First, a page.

Washington, D.C. – On Monday, July 17, on the 73rd anniversary of the Port Chicago tragedy, Congressmembers Mark DeSaulnier (CA-11) and Barbara Lee (CA-13) introduced a House Resolution calling for the public exoneration of the Port Chicago 50. The resolution is part of their ongoing effort to bring attention to the injustice suffered by the Port Chicago 50, a group of African American sailors who were wrongly charged with mutiny following the deadliest home front disaster of World War II at the Port Chicago Naval Magazine in California.
They’re continuing the efforts begun by former Congressman George Miller.
They’re continuing the efforts begun by former Congressman George Miller. According to a July 5, 2002 article in the San Francisco Chronicle, Miller (D-Martinez) lobbied to get the the sailors’ convictions overturned and to get a presidential pardon in 1999 for one of the sailors, Frederick Meeks. Miller introduced legislation to make the Port Chicago National Memorial into a National Park.
After experiencing segregation in the Navy, 320 African American munitions sailors, who were not properly trained or supported, were killed and another 115 injured when a cargo vessel exploded. This incident accounted for more than 15 percent of all African American Naval casualties during WWII. When 50 of these men understandably refused to return to the unsafe working conditions that killed their fellow sailors, they were discriminately charged and convicted of mutiny.
“For 73 years the names of 50 brave sailors have been sullied by the racial discrimination they experienced during their service in World War II,” said DeSaulnier. “Given today’s political climate, there is no better moment in America to unite against discrimination and inequality. While we cannot erase the memories of the past, we can express our gratitude for the Port Chicago 50 and ultimately set the record straight through exoneration. An important step in healing our country is recognizing and correcting our past mistakes.”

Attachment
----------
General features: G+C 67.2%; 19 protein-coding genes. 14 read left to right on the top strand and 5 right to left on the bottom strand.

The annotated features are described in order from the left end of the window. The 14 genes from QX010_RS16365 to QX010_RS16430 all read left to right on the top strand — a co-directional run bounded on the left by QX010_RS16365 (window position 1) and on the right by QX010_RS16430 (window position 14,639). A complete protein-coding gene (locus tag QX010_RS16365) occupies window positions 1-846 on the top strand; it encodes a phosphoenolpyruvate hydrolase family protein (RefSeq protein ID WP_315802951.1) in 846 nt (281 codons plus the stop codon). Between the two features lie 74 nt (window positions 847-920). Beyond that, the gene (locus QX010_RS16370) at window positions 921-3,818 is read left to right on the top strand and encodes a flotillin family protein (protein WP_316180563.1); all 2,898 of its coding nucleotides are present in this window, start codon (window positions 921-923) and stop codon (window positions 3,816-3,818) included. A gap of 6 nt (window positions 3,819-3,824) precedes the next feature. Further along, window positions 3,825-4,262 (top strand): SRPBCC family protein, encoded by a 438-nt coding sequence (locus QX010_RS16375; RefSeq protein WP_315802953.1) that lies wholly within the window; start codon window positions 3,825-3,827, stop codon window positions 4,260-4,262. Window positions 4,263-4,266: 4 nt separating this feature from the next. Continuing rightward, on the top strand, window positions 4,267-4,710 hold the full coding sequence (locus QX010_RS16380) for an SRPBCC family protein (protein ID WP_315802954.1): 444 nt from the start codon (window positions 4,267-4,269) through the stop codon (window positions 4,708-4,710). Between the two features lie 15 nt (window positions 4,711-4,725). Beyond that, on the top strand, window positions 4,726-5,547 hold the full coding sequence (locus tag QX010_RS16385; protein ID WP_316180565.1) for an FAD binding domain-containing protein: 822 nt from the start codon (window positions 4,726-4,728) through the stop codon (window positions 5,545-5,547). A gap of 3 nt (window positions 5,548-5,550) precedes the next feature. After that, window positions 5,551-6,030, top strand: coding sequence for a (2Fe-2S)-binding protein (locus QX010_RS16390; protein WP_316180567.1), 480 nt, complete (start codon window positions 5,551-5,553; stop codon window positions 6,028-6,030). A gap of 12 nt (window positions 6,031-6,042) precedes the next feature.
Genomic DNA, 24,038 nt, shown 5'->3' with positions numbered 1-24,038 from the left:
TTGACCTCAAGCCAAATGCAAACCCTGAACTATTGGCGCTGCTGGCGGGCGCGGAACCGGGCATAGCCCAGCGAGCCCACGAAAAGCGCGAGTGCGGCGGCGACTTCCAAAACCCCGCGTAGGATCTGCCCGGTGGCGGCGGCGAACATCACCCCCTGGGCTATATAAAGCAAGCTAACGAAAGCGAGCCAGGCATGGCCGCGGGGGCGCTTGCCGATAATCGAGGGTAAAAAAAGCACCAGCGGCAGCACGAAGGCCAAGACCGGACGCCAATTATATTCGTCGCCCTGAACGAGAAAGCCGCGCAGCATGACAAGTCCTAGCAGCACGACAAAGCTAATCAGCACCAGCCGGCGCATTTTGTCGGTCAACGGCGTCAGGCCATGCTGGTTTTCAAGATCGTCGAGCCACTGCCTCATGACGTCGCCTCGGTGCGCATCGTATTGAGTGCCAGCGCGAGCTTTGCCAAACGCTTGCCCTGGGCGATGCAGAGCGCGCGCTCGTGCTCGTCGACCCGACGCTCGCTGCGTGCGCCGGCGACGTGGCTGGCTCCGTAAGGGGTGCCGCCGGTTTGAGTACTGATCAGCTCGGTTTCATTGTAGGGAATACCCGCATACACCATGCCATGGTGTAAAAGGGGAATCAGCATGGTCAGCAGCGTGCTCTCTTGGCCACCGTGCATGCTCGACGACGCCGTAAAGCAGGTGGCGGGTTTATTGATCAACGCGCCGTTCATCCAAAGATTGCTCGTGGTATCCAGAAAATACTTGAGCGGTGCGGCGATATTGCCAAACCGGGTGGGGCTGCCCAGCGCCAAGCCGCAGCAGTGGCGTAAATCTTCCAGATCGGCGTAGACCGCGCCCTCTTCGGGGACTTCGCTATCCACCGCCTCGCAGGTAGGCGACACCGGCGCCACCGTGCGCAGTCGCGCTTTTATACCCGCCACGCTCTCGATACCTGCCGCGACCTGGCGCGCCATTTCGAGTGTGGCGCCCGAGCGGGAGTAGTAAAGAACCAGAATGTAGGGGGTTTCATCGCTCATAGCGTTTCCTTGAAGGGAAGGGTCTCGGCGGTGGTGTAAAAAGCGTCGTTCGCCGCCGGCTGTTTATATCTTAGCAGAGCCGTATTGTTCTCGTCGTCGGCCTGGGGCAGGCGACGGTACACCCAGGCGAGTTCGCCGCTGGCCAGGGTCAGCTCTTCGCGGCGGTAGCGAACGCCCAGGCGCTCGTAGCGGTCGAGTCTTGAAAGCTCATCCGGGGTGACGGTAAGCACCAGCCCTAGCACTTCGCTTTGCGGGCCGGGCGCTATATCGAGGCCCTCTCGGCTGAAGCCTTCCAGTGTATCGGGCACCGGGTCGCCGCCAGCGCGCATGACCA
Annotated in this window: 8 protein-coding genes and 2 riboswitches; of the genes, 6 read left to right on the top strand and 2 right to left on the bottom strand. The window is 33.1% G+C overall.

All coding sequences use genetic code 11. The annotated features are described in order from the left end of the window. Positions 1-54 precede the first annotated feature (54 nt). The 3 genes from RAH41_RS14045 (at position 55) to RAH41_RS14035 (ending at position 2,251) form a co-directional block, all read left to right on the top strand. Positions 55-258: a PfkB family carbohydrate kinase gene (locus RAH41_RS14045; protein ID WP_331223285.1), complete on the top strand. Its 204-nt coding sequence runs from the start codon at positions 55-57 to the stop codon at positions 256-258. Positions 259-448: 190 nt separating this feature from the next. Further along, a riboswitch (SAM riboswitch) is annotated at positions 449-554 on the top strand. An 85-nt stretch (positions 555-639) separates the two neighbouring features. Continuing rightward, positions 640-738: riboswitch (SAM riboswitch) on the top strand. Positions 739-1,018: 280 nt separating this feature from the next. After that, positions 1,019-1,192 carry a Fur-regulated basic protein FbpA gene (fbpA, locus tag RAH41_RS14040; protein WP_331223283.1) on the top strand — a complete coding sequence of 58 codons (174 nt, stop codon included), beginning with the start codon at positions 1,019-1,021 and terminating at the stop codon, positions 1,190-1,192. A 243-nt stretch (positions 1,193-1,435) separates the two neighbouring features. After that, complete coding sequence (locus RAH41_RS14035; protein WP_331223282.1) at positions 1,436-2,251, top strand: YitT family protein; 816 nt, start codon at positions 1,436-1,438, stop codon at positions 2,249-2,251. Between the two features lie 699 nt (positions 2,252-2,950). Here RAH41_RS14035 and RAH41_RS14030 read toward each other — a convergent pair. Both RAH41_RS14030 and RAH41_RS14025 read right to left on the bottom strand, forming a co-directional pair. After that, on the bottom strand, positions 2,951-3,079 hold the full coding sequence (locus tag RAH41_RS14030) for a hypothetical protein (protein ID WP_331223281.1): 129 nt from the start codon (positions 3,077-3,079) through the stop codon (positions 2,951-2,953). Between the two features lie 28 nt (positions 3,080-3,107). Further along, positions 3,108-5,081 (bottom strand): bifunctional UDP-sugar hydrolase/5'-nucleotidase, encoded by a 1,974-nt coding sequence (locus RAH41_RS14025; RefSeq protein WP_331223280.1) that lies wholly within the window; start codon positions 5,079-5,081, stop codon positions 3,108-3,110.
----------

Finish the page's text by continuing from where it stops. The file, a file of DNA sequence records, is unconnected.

“As the daughter of a veteran, I wholeheartedly appreciate the sacrifice made by the men and women who bravely serve to protect our freedom. That is why we must exonerate the 50 African-American sailors, who boldly stood against discrimination and refused to return to unsafe work conditions,” said Congresswoman Lee. “It’s past time to honor them, not only for their pivotal role in the World War II home front effort, but also for their unwavering commitment for justice. I am grateful to Congressman DeSaulnier for his staying the course on this vitally important issue.”
DeSaulnier and Lee first introduced this resolution last Congress, and jointly sent a letter to former President Obama requesting he acknowledge the injustice suffered by these sailors and remove these racially biased convictions from their records.
Additionally, DeSaulnier successfully included a provision to the National Defense Authorization Act (NDAA), which required the Navy to investigate the circumstances surrounding the treatment of sailors at Port Chicago. DeSaulnier has also called upon the Smithsonian Institution to include information about the Port Chicago 50 in the new National Museum of African American History and Culture.
To read more about the Port Chicago explosion see the History Channel website at http://www.history.com/this-day-in-history/port-chicago-disaster. To read more including a list of those who perished, visit http://www.usmm.org/portchicago.html.